[00:30:33.04] spk_1:
we need to take a break. Cougar Mountain Software. Their accounting product, Denali, is built for non profits from the ground up. So you get an application that supports the way you work that has the features you need and the exemplary support that understands you. They have a free 60 day trial on the listener landing page at tony-dot-M.A.-slash-Pursuant. Now it’s time for Tony’s Take two reopening from Corona virus. That’s the special episode with Lisa Brauner. I just want to make sure that you heard it. It’s very good, very relevant, and I don’t want you to miss it if, uh, if you’re just sampling the show. Perhaps those were listening to every show, of course. All three of you, Cheryl, Rick and my dad. I’m just kidding about that. My dad doesn’t even know what a podcast is. So for Cheryl and Rick, I know that you are covered, but everybody else, Lisa is very smart. It’s a valuable show. We talk about dozens of issues for you to consider. As you plan to reopen your office reopening from Corona virus, you’ll find it at tony-martignetti dot com. Oh, and please, please keep taking care of yourself. Do it each day. You need it. You deserve it. Please do it. That is tony. Stick to now back to Lawrence Paige. Tony Panyu. Tony. He’s chairman of lap of fundraising. We’re talking about his book fundraising for 01 You talk about the donor as hero? What, uh, what are you thinking there?

[00:30:36.04] spk_0:
Well, uh,

[00:30:37.68] spk_1:
all right. Share your thinking. I know what you’re thinking cause I read your I read your book. So listen, you just got to get the book. If you want to flush out the full thunk thinking Sure. The launch will introduce you to his thinking as donors as heroes,

[00:32:16.34] spk_0:
so many appeal letters or annual reports or newsletter. They make the client the hero. There’s there’s wisdom to that. They make the organization itself the hero. But in fund raising, the donor is the hero. And I grew up in a non profit sector that ignored that the ascent ignored the donor. The essential message to the donor for most of my life has been give and shut up. Um, but today’s donor wants to be heard. They want to be acknowledged. They will give MME. Or they will become more involved. It was Terry Axelrod, the founder of the Bena von model of fundraising that started to give me a hint that donors wanted to be engaged, and then the data bore that out. Um, I’ve started to take on clients who would tell me, Oh, we could never ask. Are our volunteers for money? I haven’t heard that question in the past five years or so. Ah, better set of problems, I think. I think people are more convinced that they realize their donors want to give and hello out there. If you think your dough. If you still think your donors, your volunteers going to No. Well, please evaluate that. Read my book and evaluate that because your volunteers want to give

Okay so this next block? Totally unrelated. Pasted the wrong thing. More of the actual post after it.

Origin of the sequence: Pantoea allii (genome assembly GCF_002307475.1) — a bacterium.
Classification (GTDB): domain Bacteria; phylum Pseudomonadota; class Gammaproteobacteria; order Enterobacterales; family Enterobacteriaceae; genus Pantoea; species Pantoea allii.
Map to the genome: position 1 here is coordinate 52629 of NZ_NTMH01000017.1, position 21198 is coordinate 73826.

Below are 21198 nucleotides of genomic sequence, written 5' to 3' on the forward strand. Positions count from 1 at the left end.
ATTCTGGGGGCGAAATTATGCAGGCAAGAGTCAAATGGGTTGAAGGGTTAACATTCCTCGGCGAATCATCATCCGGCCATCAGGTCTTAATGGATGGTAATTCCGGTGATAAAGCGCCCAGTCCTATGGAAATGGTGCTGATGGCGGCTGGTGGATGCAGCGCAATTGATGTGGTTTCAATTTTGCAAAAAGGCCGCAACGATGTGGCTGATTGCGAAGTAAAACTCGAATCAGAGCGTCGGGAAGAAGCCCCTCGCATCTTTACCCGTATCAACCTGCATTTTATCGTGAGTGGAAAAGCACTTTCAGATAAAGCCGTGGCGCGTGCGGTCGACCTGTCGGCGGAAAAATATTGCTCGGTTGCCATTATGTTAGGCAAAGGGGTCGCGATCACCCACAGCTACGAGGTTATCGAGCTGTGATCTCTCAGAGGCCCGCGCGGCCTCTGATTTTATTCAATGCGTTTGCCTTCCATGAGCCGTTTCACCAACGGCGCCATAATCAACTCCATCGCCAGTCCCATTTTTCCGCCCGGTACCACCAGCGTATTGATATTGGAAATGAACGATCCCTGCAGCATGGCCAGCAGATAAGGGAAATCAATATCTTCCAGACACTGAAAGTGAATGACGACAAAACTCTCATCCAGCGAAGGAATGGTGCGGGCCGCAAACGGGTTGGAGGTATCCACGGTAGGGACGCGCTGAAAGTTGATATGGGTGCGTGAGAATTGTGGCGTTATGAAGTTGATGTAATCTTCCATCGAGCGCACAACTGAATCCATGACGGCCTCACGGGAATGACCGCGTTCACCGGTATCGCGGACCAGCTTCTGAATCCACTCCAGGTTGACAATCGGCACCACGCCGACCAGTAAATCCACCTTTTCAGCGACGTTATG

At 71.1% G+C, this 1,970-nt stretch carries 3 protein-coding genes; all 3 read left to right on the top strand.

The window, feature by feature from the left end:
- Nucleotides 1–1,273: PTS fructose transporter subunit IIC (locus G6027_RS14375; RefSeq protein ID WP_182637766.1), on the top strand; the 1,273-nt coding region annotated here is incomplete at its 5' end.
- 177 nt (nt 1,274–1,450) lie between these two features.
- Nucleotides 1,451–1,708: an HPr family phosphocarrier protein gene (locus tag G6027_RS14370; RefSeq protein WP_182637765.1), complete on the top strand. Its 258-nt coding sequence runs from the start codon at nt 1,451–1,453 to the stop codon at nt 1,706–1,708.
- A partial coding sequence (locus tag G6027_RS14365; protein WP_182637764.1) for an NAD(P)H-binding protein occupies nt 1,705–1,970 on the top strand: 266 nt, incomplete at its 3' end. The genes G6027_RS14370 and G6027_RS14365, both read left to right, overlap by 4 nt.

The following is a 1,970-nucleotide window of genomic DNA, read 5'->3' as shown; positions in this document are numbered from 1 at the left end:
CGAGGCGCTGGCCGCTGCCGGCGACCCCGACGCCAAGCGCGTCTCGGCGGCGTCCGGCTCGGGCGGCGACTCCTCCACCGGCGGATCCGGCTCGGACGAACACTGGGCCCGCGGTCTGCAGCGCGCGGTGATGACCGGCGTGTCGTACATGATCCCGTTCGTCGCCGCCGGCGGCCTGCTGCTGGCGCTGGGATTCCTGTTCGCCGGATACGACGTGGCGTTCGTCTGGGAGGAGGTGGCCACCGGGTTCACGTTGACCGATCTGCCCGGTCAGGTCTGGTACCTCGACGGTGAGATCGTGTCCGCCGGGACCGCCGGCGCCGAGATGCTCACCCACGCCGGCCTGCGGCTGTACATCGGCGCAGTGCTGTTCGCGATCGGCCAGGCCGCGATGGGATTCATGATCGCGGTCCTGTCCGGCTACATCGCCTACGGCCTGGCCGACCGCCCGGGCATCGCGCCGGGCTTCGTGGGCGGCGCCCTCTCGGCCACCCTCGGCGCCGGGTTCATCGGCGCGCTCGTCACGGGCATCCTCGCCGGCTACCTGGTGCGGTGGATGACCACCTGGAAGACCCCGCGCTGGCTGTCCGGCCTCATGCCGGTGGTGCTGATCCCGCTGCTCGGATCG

[00:33:07.07] spk_1:
you, uh, one little quote, you say as your writing. You know, as you’re writing to your donors, um, tell the story as if the donor were sitting before you over a cup of coffee. Uh, you suggest you see their smile, speak their name? Um, you make it up, make it a conversation. You know, this idea of stilted language? Uh, you have to fill in 8.5 by 11 page sheet of paper. Maybe. Sometimes you do. But if you don’t need to, then don’t. Um, handwriting, handwriting and written solicitations could be probably more sincere than something you produce on word and feel constrained, compelled to Philip age around. So no, get close and talk to people like like you would like to be talked to.

[00:33:25.56] spk_0:
I learned from Tom Ahern about some of the nuances about making the donor the hero, and it actually influenced my book cover. You could see you know,

[00:33:26.88] spk_1:
Darcis holding listening marches, holding up his book cover. Okay,

[00:34:17.64] spk_0:
going below, there’s a hook with a dollar sign going below the surface of the water Because the point is to rid to raise the big money you have, Teoh, think more deeply about fundraising and what’s motivating the donor. Um, but we start making the case right on the cover of a newsletter or a case for support. We recently did a case for support for an animal welfare agency where we put a picture of the Cubist cat on one case and the cute his dog on the other with their owners who had just adopted them holding them. But right underneath that we put the question, How can we ever say no? So we’re we’re saying to the donor,

[00:34:20.74] spk_1:
it wasn’t How can you How can you say no if you

[00:34:23.95] spk_0:
ever say no?

[00:34:24.74] spk_1:
Yeah, right. How can you say you ever seen get the you? You gotta get you with yours in there.

[00:34:28.90] spk_0:
That you in there?

[00:34:43.14] spk_1:
Okay, so I read the book you missed. You blew the Holt. Whole Point is, you gotta have the u in there. Not how can we get You are sorry. Um um

[00:34:44.44] spk_0:
you your it’s all about you.

[00:35:24.47] spk_1: